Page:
- open cholecystectomy – where the gallbladder is removed through a single, larger incision in your abdomen
Although some people who have had their gallbladder removed have reported symptoms of bloating and diarrhoea after eating certain foods, you can lead a perfectly normal life without a gallbladder.
The organ can be useful but it’s not essential, as your liver will still produce bile to digest food.
Without appropriate treatment, acute cholecystitis can sometimes lead to potentially life-threatening complications.
The main complications of acute cholecystitis are:
- the death of the tissue of the gallbladder, called gangrenous cholecystitis, which can cause a serious infection that could spread throughout the body
- the gallbladder splitting open, known as a perforated gallbladder, which can spread the infection within your abdomen (peritonitis) or lead to a build-up of pus (abscess)
In about 1 in every 5 cases of acute cholecystitis, emergency surgery to remove the gallbladder is needed to treat these complications.
Preventing acute cholecystitis
It’s not always possible to prevent acute cholecystitis, but you can reduce your risk of developing the condition by cutting your risk of gallstones.
One of the main steps you can take to help lower your chances of developing gallstones is adopting a healthy, balanced diet and reducing the number of high-cholesterol foods you eat, as cholesterol is thought to contribute to the formation of gallstones.
Being overweight, particularly being obese, also increases your risk of developing gallstones. You should therefore control your weight by eating a healthy diet and exercising regularly.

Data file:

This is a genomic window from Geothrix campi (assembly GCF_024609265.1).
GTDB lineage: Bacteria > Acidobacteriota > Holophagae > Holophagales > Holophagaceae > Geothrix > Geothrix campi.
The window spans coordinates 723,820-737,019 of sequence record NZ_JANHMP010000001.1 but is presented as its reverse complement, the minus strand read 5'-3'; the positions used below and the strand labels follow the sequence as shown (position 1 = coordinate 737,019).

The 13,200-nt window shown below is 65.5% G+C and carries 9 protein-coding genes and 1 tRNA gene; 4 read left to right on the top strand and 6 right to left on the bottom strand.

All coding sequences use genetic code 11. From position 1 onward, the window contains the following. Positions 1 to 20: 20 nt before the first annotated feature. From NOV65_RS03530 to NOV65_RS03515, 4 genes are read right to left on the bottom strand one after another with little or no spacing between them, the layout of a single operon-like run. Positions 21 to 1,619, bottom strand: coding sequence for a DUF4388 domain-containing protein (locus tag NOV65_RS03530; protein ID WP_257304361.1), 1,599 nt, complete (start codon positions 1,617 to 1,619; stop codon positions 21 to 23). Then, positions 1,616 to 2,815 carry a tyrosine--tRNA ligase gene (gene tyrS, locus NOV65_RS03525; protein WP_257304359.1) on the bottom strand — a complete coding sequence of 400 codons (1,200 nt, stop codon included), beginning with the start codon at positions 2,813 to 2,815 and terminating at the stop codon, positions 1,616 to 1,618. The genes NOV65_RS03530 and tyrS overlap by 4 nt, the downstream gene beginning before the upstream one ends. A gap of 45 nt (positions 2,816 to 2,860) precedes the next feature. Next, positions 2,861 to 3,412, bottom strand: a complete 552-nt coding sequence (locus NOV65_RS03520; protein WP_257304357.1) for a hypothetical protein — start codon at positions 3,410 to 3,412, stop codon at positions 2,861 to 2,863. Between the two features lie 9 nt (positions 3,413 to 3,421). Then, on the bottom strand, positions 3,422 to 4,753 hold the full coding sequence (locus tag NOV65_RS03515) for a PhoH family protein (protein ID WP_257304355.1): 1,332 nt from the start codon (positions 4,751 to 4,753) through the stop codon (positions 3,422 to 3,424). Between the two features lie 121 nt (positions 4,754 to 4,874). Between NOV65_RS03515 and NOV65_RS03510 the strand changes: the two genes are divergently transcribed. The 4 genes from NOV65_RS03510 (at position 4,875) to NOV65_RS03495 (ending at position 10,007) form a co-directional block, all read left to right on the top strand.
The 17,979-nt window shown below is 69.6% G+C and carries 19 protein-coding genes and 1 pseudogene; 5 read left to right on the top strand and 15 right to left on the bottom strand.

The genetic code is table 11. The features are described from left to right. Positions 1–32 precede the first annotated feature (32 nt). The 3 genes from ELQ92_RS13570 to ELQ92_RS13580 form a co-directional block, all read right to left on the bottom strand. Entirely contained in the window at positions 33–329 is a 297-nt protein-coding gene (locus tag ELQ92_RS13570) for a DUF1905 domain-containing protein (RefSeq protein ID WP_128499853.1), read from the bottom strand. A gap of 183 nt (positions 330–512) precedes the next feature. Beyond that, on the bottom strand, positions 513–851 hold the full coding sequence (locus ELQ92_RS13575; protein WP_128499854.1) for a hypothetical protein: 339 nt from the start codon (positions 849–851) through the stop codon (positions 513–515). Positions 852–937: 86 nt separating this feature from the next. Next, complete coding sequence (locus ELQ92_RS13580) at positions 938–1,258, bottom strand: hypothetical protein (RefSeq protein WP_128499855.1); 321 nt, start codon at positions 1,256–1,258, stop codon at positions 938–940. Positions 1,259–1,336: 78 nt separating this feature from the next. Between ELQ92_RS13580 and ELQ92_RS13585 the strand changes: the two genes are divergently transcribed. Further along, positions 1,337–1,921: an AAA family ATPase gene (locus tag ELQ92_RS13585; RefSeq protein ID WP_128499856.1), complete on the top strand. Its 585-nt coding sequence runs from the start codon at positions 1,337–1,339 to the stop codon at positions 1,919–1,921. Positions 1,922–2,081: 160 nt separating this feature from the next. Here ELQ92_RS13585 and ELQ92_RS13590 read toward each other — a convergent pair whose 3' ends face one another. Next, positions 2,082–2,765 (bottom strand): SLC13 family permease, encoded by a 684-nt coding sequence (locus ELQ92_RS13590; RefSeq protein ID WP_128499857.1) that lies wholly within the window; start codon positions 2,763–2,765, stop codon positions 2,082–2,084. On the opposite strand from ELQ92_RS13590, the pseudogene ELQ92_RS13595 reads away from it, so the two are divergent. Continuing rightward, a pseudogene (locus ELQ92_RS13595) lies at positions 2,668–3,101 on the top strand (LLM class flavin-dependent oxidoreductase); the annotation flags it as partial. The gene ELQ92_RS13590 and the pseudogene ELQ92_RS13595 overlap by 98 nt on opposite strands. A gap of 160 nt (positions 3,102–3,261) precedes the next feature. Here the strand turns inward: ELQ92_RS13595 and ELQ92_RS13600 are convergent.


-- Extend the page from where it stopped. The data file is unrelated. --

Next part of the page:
However, low-calorie, rapid weight loss diets should be avoided, because there is evidence they can disrupt your bile chemistry and actually increase your risk of developing gallstones. A more gradual weight loss plan is best.
Read more about preventing gallstones.
gallbladder attack, pain, how long can it last for ?
thank you all for your kind words, help
my pains generally are gnawing type, with occasional shooting pain. The GERD is not helping. I had a nasty large polyp taken out of colon last December, then I had bad bout of GERD at this time. Once I got back on feet in February this year, I thought that was that
I have elevated liver enzymes too, but this has been know for few years. I am bit concerned about rapid weight lose. Although I guess because I have limited choices with food, this is forcing the weight loss.
Is weird I am getting middle left back shooting pains at times, I guess this could be referred pain, or the kidneys,
when all this happened 4 weeks ago, I nearly passed out at work, paramedics were called, then I was taken to A&E. Blood tests 4 weeks ago obviously showed no concern for kidneys. Although blood test did show I was fighting some kind of infection. ECG test was fine
I have read in other posts that the vagus nerve can play havoc, strange pains, symptoms, with you when GERD is present. Plus I did have an upper gastrointestinal endoscopy when I was poorly in December, this showed smallish hiatus hernia too